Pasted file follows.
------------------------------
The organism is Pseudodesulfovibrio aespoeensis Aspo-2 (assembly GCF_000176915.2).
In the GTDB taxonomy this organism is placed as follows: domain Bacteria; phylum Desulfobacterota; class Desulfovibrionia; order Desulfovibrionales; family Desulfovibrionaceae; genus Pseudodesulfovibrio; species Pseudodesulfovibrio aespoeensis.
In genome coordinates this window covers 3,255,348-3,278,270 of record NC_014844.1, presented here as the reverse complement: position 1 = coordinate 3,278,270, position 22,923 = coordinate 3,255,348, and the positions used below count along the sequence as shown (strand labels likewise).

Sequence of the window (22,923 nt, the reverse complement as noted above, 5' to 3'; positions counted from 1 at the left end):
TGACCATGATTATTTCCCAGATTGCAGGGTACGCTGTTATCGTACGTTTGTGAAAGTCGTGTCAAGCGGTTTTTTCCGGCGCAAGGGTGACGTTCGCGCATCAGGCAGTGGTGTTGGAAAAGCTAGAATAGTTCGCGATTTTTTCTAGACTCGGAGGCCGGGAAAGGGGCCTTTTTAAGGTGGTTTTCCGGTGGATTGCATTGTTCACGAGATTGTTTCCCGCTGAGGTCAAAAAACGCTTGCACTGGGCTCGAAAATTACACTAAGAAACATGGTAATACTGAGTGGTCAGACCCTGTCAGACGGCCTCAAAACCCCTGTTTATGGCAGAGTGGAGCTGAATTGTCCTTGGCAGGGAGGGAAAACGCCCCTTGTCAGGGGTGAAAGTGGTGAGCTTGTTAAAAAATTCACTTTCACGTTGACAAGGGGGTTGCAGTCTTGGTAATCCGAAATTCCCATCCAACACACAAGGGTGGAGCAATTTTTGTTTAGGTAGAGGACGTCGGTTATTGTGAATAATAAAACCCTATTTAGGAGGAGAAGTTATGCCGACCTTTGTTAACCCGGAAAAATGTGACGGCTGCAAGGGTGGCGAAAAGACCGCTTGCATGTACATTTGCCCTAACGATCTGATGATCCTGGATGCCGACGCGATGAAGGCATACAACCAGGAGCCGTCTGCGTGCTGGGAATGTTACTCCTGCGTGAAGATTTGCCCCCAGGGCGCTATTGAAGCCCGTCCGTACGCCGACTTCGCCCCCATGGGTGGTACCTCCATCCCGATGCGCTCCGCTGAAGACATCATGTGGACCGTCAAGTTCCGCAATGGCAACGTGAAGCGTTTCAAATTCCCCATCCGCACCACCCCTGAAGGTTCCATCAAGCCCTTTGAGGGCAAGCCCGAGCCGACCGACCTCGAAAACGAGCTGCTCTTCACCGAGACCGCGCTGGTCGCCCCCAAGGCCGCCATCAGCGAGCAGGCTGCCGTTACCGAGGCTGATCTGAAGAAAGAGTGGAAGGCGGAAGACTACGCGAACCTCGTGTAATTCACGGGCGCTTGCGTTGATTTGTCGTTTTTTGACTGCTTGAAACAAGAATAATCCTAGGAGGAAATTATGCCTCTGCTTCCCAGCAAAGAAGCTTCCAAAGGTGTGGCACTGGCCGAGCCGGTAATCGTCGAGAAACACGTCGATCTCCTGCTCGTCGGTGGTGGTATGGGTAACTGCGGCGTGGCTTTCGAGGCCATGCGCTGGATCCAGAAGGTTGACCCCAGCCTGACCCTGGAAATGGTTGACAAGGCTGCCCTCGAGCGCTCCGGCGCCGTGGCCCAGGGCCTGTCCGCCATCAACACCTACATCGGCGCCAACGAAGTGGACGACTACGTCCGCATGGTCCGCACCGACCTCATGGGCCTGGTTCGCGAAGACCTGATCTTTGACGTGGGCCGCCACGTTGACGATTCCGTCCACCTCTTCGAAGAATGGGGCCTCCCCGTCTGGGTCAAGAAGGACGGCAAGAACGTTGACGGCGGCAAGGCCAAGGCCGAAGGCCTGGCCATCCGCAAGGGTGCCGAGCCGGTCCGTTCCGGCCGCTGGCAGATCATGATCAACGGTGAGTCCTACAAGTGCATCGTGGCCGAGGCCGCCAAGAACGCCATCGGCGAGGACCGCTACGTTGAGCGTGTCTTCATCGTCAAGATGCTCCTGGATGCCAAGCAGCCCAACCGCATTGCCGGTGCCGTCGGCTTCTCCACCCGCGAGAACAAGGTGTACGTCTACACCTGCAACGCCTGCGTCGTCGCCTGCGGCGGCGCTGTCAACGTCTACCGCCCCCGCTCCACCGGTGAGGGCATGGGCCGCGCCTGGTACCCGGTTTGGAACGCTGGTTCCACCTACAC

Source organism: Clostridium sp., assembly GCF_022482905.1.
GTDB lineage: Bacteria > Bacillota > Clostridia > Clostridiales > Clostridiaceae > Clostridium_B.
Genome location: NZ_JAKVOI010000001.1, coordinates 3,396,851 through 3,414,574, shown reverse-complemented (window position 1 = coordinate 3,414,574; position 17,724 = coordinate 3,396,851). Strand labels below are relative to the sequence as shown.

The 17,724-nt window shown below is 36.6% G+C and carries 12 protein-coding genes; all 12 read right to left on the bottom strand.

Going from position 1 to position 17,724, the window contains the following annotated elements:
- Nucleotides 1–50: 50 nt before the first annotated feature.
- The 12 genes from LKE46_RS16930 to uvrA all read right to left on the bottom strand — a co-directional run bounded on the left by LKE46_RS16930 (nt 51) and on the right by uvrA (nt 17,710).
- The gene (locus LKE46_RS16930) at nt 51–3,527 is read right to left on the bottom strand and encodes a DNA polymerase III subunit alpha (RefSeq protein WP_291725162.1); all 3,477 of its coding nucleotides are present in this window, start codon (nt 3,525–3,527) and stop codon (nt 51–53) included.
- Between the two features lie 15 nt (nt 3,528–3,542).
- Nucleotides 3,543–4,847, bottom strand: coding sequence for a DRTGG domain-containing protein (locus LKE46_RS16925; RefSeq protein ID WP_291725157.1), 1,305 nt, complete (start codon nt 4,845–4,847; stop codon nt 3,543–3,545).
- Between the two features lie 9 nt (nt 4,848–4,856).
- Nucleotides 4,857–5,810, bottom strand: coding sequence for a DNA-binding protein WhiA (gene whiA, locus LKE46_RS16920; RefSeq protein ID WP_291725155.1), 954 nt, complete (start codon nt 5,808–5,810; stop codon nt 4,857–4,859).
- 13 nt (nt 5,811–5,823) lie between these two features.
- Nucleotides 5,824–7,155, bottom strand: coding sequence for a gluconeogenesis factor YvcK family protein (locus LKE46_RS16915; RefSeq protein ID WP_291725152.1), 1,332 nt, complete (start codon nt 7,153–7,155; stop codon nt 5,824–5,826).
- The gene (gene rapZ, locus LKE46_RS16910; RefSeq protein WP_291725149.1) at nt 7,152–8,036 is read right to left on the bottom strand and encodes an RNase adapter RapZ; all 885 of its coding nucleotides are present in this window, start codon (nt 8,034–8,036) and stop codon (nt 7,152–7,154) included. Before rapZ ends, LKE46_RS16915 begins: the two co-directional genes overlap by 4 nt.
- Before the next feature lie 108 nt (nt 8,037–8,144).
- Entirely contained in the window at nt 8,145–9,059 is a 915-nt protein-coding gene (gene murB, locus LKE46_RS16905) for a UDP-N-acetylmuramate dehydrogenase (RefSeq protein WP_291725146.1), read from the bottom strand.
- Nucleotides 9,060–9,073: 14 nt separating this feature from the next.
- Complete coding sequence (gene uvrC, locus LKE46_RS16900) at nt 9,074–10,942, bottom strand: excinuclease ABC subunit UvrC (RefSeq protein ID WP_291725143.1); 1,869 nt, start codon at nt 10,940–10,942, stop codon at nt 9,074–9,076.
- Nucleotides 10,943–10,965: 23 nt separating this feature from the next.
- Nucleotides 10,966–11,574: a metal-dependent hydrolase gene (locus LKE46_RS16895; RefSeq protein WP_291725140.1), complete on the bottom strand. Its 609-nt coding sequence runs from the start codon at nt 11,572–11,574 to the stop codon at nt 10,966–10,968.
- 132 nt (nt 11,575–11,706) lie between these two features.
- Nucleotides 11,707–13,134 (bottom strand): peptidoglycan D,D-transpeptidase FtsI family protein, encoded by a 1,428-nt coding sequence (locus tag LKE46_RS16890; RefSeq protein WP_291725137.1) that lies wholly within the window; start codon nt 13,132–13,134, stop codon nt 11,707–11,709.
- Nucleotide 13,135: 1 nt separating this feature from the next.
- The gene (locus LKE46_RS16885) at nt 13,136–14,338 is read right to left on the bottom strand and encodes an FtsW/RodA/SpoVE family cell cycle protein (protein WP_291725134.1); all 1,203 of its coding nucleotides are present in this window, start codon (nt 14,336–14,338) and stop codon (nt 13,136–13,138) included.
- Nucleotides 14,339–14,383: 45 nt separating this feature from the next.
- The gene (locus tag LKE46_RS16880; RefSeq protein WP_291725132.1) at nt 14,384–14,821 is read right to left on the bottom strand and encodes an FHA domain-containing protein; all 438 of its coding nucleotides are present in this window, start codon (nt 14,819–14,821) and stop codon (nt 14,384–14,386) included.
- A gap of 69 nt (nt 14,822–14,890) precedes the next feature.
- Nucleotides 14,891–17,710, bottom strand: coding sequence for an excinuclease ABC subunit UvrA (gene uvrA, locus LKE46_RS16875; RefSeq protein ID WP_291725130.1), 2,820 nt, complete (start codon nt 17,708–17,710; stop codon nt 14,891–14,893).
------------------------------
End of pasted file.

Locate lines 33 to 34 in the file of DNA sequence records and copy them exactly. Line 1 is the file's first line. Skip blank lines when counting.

- A gap of 69 nt (nt 14,822–14,890) precedes the next feature.
- Nucleotides 14,891–17,710, bottom strand: coding sequence for an excinuclease ABC subunit UvrA (gene uvrA, locus LKE46_RS16875; RefSeq protein ID WP_291725130.1), 2,820 nt, complete (start codon nt 17,708–17,710; stop codon nt 14,891–14,893).